Our award-winning reporting has moved

Context provides news and analysis on three of the world’s most critical issues:

climate change, the impact of technology on society, and inclusive economies.

Yazidi girls sold as sex slaves create choir to find healing

by Emma Batha | @emmabatha | Thomson Reuters Foundation
Tuesday, 4 February 2020 15:54 GMT

Rana Suliman, 19, plays a traditional Yazidi drum during a boat trip in London, on Feb 3, 2020. Rana is a member of a Yazidi choir in northern Iraq which is providing therapy for survivors of Islamic State atrocities. Credit: AMAR/Robert Cole

Image Caption and Rights Information

Young girls enslaved by Islamic State are performing traditional songs to preserve their culture and recover from trauma together

By Emma Batha

LONDON, Feb 4 (Thomson Reuters Foundation) - When Rainas Elias was 14, Islamic State militants overran her Yazidi homeland in northern Iraq, kidnapped her and sold her to a fighter who repeatedly raped and tortured her before selling her to an even more brutal monster.

Two years after her escape, Elias is visiting Britain this week with a choir created by young survivors of Islamic State (ISIS) atrocities.

The girls, aged 15 to 22, say the choir provides them with friendship, healing and an escape from the traumatic memories that haunt them.

"I feel very happy with them. It's helped me a lot psychologically," Elias said through an interpreter after performing at a London music conservatory.

The choir has sung at Westminster Abbey and will perform at the Houses of Parliament and in front of Prince Charles, a longtime patron of AMAR, a charity helping with the girls' rehabilitation in Iraq.

The estimated 400,000-strong Yazidi community in Iraq is a Kurdish minority whose faith combines elements of Christianity, Zoroastrianism and Islam.

ISIS, which considers them devil-worshippers, killed and abducted thousands of Yazidis after unleashing a 2014 assault on their Mount Sinjar heartland in what the United Nations says was genocide.

Although the militants were driven out three years ago, most Yazidis still live in camps, too afraid to return.


On a boat ride down the River Thames this week, the girls gathered on the deck to take in the sights and snap selfies.

In their sunglasses and high street fashions, they could have been any group of excited teenagers on their first trip abroad - until they brought out a large tambourine-like daf drum and broke into song.

Music is central to Yazidi religion and culture, but it has never been written down or recorded.

British virtuoso violinist Michael Bochmann has been working with Yazidi musicians and AMAR to record the ancient music.

On Tuesday, Bochmann and the choir handed over the archive to Oxford University's Bodleian Library.

The project also aims to protect Yazidi music by teaching it to hundreds of young people in the camps.

Although traditionally performed by men, nearly half those learning are girls and women, which Bochmann is delighted by.

He said the choir was having a transformative effect.

"It's extraordinary how they've grown in confidence," Bochmann told the Thomson Reuters Foundation.

"The great thing about music is that it makes you live in the here and now. More than any other art form, it can make you happy in the present moment."

Members of the Yazidi choir perform traditional music at the Trinity Laban Conservatoire of Music and Dance in Greenwich, London, on Feb 3, 2020. Thomson Reuters Foundation/Morgane Mounier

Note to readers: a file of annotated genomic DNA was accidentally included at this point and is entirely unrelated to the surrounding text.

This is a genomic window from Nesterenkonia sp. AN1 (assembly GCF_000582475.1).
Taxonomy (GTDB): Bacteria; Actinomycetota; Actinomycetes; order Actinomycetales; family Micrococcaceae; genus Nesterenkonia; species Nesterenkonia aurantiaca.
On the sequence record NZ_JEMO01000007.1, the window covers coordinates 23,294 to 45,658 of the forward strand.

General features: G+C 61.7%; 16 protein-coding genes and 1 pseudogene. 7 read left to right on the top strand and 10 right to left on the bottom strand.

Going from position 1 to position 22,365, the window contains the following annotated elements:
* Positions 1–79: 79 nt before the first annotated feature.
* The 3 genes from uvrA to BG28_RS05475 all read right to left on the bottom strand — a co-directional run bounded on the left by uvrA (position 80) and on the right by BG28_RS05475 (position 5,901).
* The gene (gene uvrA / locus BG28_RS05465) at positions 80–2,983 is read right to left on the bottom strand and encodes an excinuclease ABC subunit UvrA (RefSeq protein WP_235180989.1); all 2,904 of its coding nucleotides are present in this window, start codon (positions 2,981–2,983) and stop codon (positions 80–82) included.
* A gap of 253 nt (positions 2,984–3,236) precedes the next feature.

For their performance, the girls donned long white and lilac dresses tied with orange sashes, and black headdresses adorned with gold.

As they danced with sequined scarves or ululated during a folksong it was hard to imagine the horrors they had endured so recently.

About half the 14 choir members were enslaved. Most did not want to tell their stories, but Elias was keen to speak out.

"I'm not sure whether I'll (ever) recover from what I've experienced," said the teenager who spent three years in captivity.

Elias was sold three times to different men after her abductors took her to Syria.

The second man, a Saudi national, died while she was pregnant. She was sold with her child to a Moroccan who raped her "like a monster", sometimes six times a day.

She became pregnant twice but lost both babies, attributing the first miscarriage partly to torture.

Elias's family secured her release in 2017 for $12,000, but ISIS kept her daughter.

"I suffered a lot. I hope the world community will help us capture the (men) and imprison them," said Elias.

Her sister and two brothers are among thousands of Yazidis who are still missing.

Some choir members were even younger when abducted. One girl was sold five times to ISIS rapists after being kidnapped when she was 11. Another was nine when she was taken as a domestic slave. Her tiny frame suggests how little she was given to eat.

Elias, now 19, said the international community must help rescue remaining captives and ensure the Yazidis are never persecuted again.

It is a message the choir is taking to politicians and religious leaders during their trip to Britain.

While ISIS may have been defeated, the Yazidis say they have not gone away and could resurface.

"The danger is still there. The only thing that can save us is a world commitment to protect us," Elias said.

"What I experienced, the torture and rape, I cannot forget. Of course I'm still afraid."

(Reporting by Emma Batha @emmabatha; Editing by Katy Migiro. Please credit the Thomson Reuters Foundation, the charitable arm of Thomson Reuters, that covers humanitarian news, women's and LGBT+ rights, human trafficking, property rights, and climate change. Visit http://news.trust.org)

Our Standards: The Thomson Reuters Trust Principles.